I love it when old guys get worked up, check out this following passage from Pascal in his Pensees. I imagine him writing each line and stopping in exclamation ‘gah!’ as he shakes his head and he proceeds to write the next, each with increasing rapidity:
“I can only feel compassion for those who are distressed sincerely by their doubts, and who regard it as their greatest misfortune. These spare no effort to escape from the situation, but instead make their search their main and most serious business. But I feel very differently towards those who live their lives without giving a thought to the final end of life, and who are unconvinced by the light that they have, but instead neglect to look elsewhere. These don’t decide an opinion from mature reflection, but merely accept opinions out of credulous simplicity or those, which, though obscure, do posses a solid and unshakable foundation. Their neglect in an issue that should vitally concern them, for it deals with their eternal destiny and everything they have, fills me with more irritation than pity. I am not saying this out of pious sentiment. On the contrary, I mean that people ought to feel like this from the basic principles of human interest and self-esteem. It calls for nothing more than what is apparent to the least enlightened among us.
We do not need to be high-minded to realize that there is no true and solid satisfaction be had in this world. For all out pleasures are mere vanity, while our misfortunes are infinite. Death dogs us every moment. In a space of only a few years we will inevitably be bought face-to-face with the reality of eternity, which for those who have neglected it will be eternal damnation with no prospect of happiness.
There is nothing more real than this, nor more terrible. We may seek to put on as brave a face as we can, but what lies in store at the end of the most successful career in the world is only this. Let people think what they like, but the only good in this life lies in the hope of another life. We are only happy in the measure to which we anticipate it, for there will be no misfortunes to those who are completely assured of of eternal life. But there will be no happiness for those who have no knowledge of it. Clearly it is a great misfortune to be in such a state of doubt. But it is at least an indispensable duty to seek and inquire when we are in such a state. It is the man who both doubts and yet does not seek who is most miserable and most wrong. If, in addition, he feels smug about what he openly professes, and even sees it as a source of complacency and smugness, which he blatantly professes, then I can find no terms to describe such a creature.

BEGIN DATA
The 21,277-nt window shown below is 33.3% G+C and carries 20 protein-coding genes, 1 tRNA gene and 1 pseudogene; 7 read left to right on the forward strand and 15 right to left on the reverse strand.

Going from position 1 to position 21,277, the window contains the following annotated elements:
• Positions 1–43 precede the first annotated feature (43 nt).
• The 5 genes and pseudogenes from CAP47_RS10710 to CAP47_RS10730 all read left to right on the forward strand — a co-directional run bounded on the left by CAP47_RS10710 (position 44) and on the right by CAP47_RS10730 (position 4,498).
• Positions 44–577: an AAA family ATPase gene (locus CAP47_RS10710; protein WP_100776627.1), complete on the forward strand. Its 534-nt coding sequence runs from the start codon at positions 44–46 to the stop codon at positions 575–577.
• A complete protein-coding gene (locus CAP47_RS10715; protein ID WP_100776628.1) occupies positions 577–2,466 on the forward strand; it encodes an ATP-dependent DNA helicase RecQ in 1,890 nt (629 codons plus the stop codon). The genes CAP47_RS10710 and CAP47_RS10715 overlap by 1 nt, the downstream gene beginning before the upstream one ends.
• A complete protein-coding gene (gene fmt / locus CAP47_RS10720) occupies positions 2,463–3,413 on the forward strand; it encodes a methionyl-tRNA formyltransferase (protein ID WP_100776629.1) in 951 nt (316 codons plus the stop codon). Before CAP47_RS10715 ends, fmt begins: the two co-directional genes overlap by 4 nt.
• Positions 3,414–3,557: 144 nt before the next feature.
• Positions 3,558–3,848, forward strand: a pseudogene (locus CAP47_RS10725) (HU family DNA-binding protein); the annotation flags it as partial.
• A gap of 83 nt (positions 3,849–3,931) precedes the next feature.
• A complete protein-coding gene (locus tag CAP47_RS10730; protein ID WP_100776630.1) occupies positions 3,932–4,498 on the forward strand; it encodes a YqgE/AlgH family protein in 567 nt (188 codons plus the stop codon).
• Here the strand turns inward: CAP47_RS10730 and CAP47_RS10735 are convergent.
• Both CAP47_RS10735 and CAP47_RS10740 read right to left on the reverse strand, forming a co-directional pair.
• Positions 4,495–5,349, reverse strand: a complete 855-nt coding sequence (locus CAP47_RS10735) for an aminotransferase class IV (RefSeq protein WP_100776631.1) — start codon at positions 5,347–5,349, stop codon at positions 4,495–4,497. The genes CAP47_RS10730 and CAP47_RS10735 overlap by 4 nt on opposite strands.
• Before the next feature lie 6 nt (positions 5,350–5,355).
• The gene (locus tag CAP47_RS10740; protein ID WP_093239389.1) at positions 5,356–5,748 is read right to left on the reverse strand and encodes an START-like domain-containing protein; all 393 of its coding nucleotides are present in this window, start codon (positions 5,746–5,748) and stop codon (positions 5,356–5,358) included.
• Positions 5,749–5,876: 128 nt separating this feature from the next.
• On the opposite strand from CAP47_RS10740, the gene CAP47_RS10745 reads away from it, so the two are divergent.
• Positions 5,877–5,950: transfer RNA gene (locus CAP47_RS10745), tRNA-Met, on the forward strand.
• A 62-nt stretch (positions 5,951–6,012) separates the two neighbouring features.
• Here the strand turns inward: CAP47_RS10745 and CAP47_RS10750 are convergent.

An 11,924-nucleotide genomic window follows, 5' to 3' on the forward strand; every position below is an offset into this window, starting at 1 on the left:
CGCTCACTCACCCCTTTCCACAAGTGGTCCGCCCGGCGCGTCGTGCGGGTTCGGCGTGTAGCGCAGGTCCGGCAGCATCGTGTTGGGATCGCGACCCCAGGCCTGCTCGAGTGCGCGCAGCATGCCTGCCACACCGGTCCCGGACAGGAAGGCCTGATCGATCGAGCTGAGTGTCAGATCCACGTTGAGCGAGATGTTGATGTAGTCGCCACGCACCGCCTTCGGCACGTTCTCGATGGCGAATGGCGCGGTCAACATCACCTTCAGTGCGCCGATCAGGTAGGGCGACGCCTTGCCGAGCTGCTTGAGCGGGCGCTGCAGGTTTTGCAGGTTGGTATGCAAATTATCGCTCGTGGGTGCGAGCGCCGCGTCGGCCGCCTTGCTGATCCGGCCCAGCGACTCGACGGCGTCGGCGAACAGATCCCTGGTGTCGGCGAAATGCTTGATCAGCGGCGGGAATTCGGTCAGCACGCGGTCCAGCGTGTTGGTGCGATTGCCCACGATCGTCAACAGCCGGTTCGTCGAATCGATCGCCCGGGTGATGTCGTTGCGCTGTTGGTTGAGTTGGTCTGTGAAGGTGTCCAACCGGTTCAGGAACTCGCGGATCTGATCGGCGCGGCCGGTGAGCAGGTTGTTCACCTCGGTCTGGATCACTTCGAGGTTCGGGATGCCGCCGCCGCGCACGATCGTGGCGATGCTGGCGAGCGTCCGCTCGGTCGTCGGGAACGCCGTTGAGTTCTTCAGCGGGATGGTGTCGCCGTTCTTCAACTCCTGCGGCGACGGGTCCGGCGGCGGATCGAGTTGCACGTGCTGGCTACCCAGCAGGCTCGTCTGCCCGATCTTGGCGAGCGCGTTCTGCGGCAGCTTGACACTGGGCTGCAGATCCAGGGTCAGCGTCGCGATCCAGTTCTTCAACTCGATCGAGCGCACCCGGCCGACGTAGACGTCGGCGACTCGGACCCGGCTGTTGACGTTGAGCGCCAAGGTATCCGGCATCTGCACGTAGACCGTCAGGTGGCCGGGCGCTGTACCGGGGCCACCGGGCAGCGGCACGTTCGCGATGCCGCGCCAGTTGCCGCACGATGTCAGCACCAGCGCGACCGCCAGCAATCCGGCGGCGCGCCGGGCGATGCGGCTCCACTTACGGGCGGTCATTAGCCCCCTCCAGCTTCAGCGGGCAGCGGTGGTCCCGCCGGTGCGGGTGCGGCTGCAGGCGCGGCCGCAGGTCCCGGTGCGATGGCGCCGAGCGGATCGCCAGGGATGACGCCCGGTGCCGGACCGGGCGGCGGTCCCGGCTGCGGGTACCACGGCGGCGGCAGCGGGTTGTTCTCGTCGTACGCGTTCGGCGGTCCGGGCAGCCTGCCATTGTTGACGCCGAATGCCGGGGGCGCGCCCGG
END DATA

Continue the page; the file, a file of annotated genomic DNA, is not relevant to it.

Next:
Whatever can give rise to such feelings? What reason is there for rejoicing when we cannot look forward to anything but unmitigated misery? What reason is there for vanity in being plunged into such an impenetrable darkness? How can arguments like this even occur to any reasonable person?
“I do no know who placed me in this world, nor what the world is, nor what I am myself. I am deeply ignorant about everything. I do not know what my body is, what my senses are, what my soul is, or the very organ which thinks what I am saying, which reflects upon everything as well as upon itself, and does not know itself any better than it knows anything else. I only see the terrifying spaces of the universe that imprison me, and I find myself planted in a tiny corner of this vast expanse without knowing why I have been placed here rather than there, Nor do I know why this brief span of life has been allotted to me at this point rather than another in all the eternity of time that has proceeded me and all that which will come after me. I see only infinities on all sides, enclosing me like an atom or like the shadow of a fleeting moment. All I know is that soon I shall die, but what I am most ignorant about is this very death from which there is no escape.”
“Just as I do not know where I came from, so I do not know where I am going. All I know is that when I leave this world I shall fall forever into oblivion, or into the hands of an angry God, without knowing which of the two will be my lot for eternity. Such is my state of mind, full of weakness and uncertainty. The only conclusion I can draw from all this is that I must pass my days without a thought of trying to find out what is going to happen to me. Perhaps I may find some insight in my own doubts, but I do not want to be troubled. I do not even want to put out a hand to seek for it. Instead I shall go without fear of foresight and allow myself to be carried off helplessly to my death, uncertain of my future state for all eternity”
But it is a glorious thing for true faith to have such unreasonable man as their enemies. For instead of being dangerous to it, their opposition only helps to establish it. For the Christian faith consists almost entirely in establishing these two truths: the corruption of human nature, and its redemption through Jesus Christ. I maintain if they do not server to demonstrate truth of redemption b the sanctity of their lives, at least they show admirably the corruption of human nature by having such unnatural attitudes…
He goes on.. but I won’t, although I have just realised instead of typing it all out, which I admit was fun, I should of just google’d it. And pow! here they are: http://oregonstate.edu/instruct/phl302/texts/pascal/pensees-contents.html.
Been listening to this recently that mike linked me to: http://www.disciplemakingintl.org/media/series/series_list/?id=2
Also my fingernails have been growing really fast this last month. I’m sure way faster than normal. Anyone else notice this?